Brussels (Brussels Morning) The European Commission is likely take legal action against the UK no later than next week, for its unilateral extension of the grace period for application of the Northern Ireland Brexit protocol, the Financial Times reports.
European Commission vice-president Maroš Šefčović briefed the EU27 ambassadors on the plan on Tuesday night, and member-state representatives reportedly reached full agreement that the EU must act firmly.
UK Northern Ireland Secretary Brandon Lewis announced last week that Britain would be extending the grace period, claiming it was being done in the interest of Northern Ireland, since the province already faced problems with the transfer of goods from mainland Britain, and supermarkets were experiencing difficulties in stocking their shelves.
The supply problems could only worsen once the grace period for implementation of the Northern Ireland Protocol expires at end March. Šefčovič, however, has rejected previous calls by the UK to extend the period, noting that the Brexit agreement already provides the UK with all the necessary tools to resolve supply problems.
The UK’s decision to unilaterally extend the grace period, which was made without consulting the Commission, is deemed likely to represent a breach of the Brexit agreement, and the EC is treating it as such. Meanwhile, the EP is delaying the vote on the ratification of the agreement, threatening to reject the treaty should the UK act in bad faith and ignore its provisions.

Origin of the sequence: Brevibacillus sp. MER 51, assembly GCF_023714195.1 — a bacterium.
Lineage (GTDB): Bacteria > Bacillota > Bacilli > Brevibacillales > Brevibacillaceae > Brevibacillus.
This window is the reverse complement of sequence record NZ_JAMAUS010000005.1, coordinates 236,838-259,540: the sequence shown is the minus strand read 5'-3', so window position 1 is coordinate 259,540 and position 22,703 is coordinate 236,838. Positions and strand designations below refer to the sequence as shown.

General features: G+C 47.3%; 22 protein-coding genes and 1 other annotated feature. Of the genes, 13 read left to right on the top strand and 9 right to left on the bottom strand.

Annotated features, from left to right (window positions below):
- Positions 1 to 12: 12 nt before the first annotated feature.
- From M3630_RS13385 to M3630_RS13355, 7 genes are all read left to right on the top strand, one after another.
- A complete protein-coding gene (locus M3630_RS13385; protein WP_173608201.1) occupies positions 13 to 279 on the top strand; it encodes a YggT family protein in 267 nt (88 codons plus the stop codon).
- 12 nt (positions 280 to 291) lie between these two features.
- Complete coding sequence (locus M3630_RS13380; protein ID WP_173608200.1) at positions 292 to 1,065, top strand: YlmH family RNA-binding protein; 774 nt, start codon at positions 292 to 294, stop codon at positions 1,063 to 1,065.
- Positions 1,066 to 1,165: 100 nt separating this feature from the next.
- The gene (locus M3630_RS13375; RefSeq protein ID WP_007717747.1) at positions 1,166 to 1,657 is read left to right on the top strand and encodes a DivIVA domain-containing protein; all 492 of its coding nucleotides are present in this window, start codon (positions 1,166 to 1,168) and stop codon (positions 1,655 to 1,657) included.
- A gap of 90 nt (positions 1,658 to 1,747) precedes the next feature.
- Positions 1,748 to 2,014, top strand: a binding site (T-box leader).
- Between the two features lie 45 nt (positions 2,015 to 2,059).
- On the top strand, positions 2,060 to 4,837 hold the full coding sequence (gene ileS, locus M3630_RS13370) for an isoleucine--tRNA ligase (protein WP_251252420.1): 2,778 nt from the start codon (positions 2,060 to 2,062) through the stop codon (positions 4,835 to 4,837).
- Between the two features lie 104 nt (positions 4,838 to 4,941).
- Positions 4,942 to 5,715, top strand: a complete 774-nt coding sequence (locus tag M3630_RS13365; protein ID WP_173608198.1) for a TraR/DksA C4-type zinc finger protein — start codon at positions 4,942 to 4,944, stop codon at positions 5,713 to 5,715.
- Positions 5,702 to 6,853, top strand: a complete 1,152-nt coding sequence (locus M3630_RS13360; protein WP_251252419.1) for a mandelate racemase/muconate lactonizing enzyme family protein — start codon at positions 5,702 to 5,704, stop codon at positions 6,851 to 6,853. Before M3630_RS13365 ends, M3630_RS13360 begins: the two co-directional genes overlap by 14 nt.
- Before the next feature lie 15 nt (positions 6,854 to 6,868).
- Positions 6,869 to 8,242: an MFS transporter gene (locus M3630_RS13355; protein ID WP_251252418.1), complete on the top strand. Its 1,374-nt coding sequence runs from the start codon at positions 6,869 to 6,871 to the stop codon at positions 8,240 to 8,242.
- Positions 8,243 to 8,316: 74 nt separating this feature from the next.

The Commission made plans to use a two-pronged approach in its legal strategy – first by launching a formal notice accusing the UK of breaching EU law. Britain would be given time to respond, but the case could end up in the European Court of Justice, and the UK could face sanctions or fines should the Court rule that a breach did in fact occur.
The second approach will also consist of a written submission – this time to the joint committee, accusing the UK of breaching article 167 of the Brexit agreement, which requires both parties to consult each other and act in good faith in implementing the deal. Such a move would trigger the treaty’s dispute settlement mechanism.
UK Cabinet Minister David Frost, the British member of the joint committee, having antagonized the EC by pushing for unilateral extension of the grace period provisions, further alienated his European counterparts with an opinion piece published on Sunday, in which he called the EU to “stop sulking” and get over its “ill will” about Britain’s departure from the bloc.